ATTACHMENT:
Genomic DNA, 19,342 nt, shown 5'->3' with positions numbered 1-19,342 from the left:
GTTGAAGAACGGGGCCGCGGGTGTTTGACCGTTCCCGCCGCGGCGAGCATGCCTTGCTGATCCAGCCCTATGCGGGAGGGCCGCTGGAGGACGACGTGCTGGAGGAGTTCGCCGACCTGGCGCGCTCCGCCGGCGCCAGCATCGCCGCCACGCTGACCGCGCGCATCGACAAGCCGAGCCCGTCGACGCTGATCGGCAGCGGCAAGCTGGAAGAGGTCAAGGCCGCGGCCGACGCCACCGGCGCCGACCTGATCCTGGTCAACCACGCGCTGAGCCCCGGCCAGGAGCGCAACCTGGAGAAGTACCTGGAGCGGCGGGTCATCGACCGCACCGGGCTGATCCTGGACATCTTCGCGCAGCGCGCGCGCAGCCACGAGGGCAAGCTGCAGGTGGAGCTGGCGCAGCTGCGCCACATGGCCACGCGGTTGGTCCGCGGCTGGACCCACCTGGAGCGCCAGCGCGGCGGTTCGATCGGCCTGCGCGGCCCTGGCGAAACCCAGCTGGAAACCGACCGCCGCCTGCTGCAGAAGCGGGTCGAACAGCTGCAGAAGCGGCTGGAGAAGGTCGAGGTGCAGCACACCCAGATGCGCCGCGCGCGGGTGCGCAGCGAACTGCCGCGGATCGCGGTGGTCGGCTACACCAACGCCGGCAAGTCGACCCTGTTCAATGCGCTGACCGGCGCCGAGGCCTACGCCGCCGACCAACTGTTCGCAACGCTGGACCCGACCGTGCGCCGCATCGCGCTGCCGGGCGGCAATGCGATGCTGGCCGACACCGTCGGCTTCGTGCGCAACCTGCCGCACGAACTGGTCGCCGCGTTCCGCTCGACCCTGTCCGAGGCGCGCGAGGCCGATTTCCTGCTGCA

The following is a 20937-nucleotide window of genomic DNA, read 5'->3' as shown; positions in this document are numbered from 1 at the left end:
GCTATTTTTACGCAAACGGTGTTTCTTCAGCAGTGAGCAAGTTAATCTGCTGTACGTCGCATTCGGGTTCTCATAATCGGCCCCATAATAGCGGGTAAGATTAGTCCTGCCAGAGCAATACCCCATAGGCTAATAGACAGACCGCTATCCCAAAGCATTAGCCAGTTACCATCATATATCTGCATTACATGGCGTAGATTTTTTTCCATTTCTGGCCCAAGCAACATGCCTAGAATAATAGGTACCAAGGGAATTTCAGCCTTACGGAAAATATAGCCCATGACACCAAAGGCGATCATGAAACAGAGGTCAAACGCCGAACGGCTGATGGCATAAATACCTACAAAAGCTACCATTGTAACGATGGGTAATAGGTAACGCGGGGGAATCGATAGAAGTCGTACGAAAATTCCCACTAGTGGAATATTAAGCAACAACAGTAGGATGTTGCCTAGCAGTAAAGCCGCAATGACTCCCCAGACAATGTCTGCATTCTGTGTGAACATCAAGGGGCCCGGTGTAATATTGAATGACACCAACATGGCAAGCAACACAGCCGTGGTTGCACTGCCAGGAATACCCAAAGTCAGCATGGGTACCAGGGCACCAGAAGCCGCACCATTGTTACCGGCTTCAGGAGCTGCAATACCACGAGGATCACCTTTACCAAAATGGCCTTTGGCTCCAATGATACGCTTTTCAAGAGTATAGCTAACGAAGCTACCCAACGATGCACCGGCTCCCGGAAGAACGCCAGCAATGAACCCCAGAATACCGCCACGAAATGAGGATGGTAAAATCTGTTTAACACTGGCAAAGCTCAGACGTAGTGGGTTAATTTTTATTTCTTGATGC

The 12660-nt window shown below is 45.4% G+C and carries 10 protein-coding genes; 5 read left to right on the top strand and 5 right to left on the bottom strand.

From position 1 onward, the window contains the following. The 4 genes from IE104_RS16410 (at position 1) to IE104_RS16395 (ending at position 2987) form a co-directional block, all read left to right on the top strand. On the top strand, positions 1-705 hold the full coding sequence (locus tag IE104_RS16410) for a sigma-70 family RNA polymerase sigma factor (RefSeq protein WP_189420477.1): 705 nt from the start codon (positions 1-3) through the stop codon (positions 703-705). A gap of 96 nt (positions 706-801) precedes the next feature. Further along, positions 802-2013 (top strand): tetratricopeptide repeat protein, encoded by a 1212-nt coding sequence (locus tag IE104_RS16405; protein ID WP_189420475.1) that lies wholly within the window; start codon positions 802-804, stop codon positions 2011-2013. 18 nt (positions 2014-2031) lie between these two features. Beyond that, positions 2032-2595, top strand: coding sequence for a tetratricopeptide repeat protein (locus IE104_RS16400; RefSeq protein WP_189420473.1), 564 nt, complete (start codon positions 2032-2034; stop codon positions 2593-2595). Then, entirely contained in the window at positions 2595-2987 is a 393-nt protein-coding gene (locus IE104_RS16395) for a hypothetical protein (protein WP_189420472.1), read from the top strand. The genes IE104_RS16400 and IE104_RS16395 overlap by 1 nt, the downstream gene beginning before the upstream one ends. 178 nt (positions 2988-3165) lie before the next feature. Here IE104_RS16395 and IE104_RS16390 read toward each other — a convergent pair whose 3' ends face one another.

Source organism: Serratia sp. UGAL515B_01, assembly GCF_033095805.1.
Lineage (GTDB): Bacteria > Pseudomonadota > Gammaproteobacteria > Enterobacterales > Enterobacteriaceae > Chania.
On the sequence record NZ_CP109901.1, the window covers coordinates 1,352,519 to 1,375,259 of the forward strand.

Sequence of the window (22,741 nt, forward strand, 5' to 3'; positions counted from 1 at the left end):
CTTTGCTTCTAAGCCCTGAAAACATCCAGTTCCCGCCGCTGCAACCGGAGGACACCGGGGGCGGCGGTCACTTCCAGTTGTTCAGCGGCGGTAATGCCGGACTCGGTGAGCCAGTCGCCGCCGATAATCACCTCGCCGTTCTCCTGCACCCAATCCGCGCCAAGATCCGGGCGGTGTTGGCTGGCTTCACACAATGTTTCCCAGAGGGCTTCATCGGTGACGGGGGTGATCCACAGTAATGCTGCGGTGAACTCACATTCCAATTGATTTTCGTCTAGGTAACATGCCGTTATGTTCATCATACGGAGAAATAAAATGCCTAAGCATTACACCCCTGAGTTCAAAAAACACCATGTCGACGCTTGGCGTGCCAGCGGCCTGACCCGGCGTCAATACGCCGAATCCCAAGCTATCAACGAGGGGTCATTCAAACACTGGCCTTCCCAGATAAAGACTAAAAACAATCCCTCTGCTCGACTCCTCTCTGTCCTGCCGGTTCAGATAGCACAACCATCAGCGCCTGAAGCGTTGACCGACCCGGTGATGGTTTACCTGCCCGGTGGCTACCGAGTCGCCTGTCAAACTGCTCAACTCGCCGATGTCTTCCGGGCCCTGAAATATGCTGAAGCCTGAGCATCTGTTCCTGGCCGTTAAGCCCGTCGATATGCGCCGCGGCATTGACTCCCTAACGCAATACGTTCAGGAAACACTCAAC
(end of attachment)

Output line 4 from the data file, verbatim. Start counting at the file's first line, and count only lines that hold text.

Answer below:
GCTATTTTTACGCAAACGGTGTTTCTTCAGCAGTGAGCAAGTTAATCTGCTGTACGTCGCATTCGGGTTCTCATAATCGGCCCCATAATAGCGGGTAAGATTAGTCCTGCCAGAGCAATACCCCATAGGCTAATAGACAGACCGCTATCCCAAAGCATTAGCCAGTTACCATCATATATCTGCATTACATGGCGTAGATTTTTTTCCATTTCTGGCCCAAGCAACATGCCTAGAATAATAGGTACCAAGGGAATTTCAGCCTTACGGAAAATATAGCCCATGACACCAAAGGCGATCATGAAACAGAGGTCAAACGCCGAACGGCTGATGGCATAAATACCTACAAAAGCTACCATTGTAACGATGGGTAATAGGTAACGCGGGGGAATCGATAGAAGTCGTACGAAAATTCCCACTAGTGGAATATTAAGCAACAACAGTAGGATGTTGCCTAGCAGTAAAGCCGCAATGACTCCCCAGACAATGTCTGCATTCTGTGTGAACATCAAGGGGCCCGGTGTAATATTGAATGACACCAACATGGCAAGCAACACAGCCGTGGTTGCACTGCCAGGAATACCCAAAGTCAGCATGGGTACCAGGGCACCAGAAGCCGCACCATTGTTACCGGCTTCAGGAGCTGCAATACCACGAGGATCACCTTTACCAAAATGGCCTTTGGCTCCAATGATACGCTTTTCAAGAGTATAGCTAACGAAGCTACCCAACGATGCACCGGCTCCCGGAAGAACGCCAGCAATGAACCCCAGAATACCGCCACGAAATGAGGATGGTAAAATCTGTTTAACACTGGCAAAGCTCAGACGTAGTGGGTTAATTTTTATTTCTTGATGC